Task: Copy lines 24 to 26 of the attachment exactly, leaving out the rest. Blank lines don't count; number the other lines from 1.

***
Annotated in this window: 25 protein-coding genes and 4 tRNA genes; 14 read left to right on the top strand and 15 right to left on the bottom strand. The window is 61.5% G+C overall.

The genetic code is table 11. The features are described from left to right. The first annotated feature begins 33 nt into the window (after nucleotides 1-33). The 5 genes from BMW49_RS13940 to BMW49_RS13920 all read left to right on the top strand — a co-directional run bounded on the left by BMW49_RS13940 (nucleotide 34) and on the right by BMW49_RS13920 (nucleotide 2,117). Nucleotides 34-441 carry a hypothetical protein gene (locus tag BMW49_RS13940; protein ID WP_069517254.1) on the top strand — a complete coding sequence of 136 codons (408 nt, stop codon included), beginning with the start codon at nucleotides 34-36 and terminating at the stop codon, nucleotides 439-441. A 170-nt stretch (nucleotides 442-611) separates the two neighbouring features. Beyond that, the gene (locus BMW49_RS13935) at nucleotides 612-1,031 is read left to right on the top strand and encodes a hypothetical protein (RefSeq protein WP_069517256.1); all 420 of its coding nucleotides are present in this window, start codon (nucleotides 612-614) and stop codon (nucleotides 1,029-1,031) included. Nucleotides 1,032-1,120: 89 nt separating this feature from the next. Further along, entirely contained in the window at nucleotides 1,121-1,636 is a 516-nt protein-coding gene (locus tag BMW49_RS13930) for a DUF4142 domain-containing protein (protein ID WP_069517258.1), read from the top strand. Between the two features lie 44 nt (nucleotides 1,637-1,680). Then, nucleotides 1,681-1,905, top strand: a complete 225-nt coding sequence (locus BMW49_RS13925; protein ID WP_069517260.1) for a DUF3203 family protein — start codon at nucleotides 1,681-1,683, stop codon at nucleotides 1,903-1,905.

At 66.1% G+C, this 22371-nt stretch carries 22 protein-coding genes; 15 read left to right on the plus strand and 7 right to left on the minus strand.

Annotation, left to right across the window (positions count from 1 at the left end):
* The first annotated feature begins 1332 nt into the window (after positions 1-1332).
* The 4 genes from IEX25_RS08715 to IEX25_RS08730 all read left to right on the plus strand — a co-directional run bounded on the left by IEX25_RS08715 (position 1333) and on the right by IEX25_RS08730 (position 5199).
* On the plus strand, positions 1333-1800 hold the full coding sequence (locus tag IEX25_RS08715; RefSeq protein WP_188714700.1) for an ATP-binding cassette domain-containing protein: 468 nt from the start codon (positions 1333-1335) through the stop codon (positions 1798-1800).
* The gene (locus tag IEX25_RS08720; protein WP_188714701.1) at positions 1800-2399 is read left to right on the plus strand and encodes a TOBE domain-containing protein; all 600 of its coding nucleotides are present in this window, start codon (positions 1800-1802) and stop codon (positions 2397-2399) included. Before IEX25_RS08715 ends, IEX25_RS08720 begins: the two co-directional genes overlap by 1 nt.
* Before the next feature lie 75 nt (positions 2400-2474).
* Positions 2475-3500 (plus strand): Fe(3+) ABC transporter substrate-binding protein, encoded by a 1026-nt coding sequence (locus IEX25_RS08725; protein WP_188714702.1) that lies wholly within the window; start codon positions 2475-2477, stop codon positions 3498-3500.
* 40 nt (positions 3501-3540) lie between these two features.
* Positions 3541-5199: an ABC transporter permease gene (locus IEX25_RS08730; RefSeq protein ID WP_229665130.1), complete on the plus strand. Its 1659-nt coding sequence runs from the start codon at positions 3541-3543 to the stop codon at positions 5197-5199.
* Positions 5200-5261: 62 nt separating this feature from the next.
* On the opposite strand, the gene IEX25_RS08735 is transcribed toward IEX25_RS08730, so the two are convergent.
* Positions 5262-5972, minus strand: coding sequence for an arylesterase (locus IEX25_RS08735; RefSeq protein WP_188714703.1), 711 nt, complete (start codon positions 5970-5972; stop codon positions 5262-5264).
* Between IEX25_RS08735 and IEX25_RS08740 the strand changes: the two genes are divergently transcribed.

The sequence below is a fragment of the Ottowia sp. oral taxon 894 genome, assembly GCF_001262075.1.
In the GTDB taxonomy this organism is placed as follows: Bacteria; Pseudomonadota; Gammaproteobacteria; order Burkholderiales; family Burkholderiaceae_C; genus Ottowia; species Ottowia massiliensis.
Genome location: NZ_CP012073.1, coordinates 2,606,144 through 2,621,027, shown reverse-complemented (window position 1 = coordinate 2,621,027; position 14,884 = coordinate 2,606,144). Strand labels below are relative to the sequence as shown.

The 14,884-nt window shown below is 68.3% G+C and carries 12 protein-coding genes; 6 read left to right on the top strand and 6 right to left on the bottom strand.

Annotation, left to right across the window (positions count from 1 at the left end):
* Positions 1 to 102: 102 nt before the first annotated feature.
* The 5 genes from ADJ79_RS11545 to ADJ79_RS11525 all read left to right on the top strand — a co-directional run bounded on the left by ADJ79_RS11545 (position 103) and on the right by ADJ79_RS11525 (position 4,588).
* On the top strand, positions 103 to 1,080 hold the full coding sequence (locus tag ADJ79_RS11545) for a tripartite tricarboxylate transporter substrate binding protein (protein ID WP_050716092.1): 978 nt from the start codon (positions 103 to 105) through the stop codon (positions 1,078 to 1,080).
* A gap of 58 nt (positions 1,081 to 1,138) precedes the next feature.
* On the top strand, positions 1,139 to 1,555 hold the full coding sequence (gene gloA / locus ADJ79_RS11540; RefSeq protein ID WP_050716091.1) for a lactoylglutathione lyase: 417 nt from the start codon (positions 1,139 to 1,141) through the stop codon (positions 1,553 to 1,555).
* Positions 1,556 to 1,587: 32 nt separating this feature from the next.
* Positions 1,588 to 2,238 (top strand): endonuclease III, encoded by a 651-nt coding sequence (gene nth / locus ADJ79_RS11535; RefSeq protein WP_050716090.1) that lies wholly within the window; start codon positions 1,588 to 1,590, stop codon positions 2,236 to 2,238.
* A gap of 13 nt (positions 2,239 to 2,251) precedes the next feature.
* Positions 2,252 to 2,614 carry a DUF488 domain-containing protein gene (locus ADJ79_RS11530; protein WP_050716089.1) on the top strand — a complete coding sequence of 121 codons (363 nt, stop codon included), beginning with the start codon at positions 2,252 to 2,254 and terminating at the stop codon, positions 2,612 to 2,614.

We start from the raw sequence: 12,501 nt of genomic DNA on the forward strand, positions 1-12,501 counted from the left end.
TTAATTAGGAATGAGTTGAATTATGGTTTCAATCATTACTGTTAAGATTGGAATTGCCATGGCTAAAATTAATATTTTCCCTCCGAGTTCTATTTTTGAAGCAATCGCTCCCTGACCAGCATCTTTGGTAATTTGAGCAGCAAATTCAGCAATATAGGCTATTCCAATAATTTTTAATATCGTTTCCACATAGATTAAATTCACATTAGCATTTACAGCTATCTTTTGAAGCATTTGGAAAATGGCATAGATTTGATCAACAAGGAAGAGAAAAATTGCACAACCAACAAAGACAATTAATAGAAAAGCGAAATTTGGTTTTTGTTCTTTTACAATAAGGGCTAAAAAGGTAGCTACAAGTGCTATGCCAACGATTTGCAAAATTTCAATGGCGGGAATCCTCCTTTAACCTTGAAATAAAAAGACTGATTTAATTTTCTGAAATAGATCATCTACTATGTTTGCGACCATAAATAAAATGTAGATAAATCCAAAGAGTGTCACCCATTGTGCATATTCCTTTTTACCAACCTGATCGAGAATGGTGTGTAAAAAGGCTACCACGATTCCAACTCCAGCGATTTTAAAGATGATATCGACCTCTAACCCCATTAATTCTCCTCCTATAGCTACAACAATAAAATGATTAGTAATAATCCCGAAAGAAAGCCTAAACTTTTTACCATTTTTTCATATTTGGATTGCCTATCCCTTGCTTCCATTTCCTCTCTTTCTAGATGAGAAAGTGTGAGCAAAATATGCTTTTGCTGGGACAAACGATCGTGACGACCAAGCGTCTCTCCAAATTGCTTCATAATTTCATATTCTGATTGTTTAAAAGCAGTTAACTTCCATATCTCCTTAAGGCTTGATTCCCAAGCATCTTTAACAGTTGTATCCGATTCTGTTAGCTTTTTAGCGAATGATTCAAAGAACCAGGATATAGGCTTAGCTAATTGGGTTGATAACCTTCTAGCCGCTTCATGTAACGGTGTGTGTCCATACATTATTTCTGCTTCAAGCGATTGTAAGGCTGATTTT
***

* On the top strand, positions 103 to 1,080 hold the full coding sequence (locus tag ADJ79_RS11545) for a tripartite tricarboxylate transporter substrate binding protein (protein ID WP_050716092.1): 978 nt from the start codon (positions 103 to 105) through the stop codon (positions 1,078 to 1,080).
* A gap of 58 nt (positions 1,081 to 1,138) precedes the next feature.
* On the top strand, positions 1,139 to 1,555 hold the full coding sequence (gene gloA / locus ADJ79_RS11540; RefSeq protein ID WP_050716091.1) for a lactoylglutathione lyase: 417 nt from the start codon (positions 1,139 to 1,141) through the stop codon (positions 1,553 to 1,555).